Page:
Just a few short years ago, it was surprising to learn that someone didn't have a landline phone. The "mobile-only" early adopters were objects of wonder: what if your battery dies? What if you experience a network outage? What if you lose it?
It seems silly now. Roughly half my friends and acquaintances are mobile-only and I must admit that I dust my landline handset more often than I use it. Which brings me to a startling new statistic: a recent study from comScore found that 18 percent of millennials (ages 18 to 34) are mobile-only web users.
In other words, these folks only access the web via mobile devices. Not desktops. And it occurred to me that this is the same phenomenon all over again. Young people don't see desktop computers as luxuries. They see them the same way I looked at my parents wall-mounted telephone in the kitchen. It was an object of utility, not wonder or awe.
This brings me to my last and most important point. For a mobile-only phone or web user, certain marketing communications preferences aren't really preferences. They are requirements.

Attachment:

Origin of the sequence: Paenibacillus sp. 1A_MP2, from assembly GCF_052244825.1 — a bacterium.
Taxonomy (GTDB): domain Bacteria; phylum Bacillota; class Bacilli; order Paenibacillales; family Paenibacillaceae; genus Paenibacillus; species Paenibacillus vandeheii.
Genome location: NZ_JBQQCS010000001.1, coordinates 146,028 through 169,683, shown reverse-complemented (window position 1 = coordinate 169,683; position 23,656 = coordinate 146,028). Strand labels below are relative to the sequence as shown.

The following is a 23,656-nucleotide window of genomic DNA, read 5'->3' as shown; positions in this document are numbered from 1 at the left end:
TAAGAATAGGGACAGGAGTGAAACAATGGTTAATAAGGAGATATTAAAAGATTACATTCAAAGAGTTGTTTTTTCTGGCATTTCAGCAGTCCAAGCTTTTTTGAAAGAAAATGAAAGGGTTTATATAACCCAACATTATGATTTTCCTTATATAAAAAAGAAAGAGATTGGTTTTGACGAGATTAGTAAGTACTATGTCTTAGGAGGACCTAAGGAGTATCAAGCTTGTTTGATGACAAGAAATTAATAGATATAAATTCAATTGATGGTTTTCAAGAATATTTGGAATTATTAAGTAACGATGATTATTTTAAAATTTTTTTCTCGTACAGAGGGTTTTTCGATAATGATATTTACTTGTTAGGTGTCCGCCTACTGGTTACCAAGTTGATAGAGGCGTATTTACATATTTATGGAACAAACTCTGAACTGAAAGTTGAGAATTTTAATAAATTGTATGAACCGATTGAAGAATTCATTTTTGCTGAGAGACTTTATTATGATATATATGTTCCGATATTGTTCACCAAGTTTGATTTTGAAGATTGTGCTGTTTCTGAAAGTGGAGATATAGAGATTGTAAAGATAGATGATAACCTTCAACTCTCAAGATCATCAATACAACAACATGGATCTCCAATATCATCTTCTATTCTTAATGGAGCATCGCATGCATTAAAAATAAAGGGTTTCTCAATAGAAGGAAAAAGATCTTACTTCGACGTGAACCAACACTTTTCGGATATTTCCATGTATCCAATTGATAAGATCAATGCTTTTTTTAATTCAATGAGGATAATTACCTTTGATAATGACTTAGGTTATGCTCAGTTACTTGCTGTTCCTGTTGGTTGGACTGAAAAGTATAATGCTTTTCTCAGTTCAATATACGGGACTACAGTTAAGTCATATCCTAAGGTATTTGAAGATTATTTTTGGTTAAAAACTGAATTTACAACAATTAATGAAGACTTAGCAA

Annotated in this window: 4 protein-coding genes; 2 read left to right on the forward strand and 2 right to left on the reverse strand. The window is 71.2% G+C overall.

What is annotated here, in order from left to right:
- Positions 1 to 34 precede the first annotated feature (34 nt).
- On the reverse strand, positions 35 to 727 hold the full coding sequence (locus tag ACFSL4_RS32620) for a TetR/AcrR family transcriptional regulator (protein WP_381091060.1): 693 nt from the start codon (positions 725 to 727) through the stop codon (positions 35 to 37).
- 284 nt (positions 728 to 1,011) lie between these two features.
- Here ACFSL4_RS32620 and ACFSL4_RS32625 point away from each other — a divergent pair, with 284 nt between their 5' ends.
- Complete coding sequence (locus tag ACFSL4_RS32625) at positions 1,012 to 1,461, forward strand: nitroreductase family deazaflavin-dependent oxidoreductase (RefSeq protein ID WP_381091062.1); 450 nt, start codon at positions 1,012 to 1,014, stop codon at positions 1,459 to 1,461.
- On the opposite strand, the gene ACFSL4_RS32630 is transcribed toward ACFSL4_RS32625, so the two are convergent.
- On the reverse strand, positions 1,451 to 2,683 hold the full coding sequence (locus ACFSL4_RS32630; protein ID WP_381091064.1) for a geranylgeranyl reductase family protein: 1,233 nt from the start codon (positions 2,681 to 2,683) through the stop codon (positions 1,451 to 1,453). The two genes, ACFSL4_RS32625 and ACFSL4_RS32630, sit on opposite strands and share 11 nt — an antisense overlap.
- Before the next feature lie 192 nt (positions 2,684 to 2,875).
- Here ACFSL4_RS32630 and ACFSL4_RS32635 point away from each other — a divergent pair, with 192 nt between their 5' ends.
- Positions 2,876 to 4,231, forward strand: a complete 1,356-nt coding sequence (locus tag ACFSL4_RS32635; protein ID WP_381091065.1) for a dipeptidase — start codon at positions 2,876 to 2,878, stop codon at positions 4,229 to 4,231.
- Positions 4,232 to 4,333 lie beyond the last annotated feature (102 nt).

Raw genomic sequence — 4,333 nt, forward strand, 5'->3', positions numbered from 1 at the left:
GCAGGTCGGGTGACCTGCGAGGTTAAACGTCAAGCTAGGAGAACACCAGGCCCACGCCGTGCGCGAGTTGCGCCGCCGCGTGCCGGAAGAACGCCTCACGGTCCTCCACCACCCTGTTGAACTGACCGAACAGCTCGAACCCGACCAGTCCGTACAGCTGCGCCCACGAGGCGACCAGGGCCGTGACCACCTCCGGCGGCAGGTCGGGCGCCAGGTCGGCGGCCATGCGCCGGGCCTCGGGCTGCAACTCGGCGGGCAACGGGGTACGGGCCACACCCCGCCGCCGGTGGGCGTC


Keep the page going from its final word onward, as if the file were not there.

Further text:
When necessary, a company must be able to deliver marketing messages to a mobile device and must do so in responsively-designed formats or the mobile-only customer will move on. Not only because they feel ignored but also because of self-imposed limitations on what they access.
A company unable to collect that preference, one that clumsily blasts mobile-only web users with email marketing that can't adjust to screen size, will be every bit as anachronistic as the companies that required a listed home phone to complete a purchase or reservation.
Oftentimes, preference management isn't just about preferences. It's about giving customers the power to direct a company to where it must go in order to be heard at all.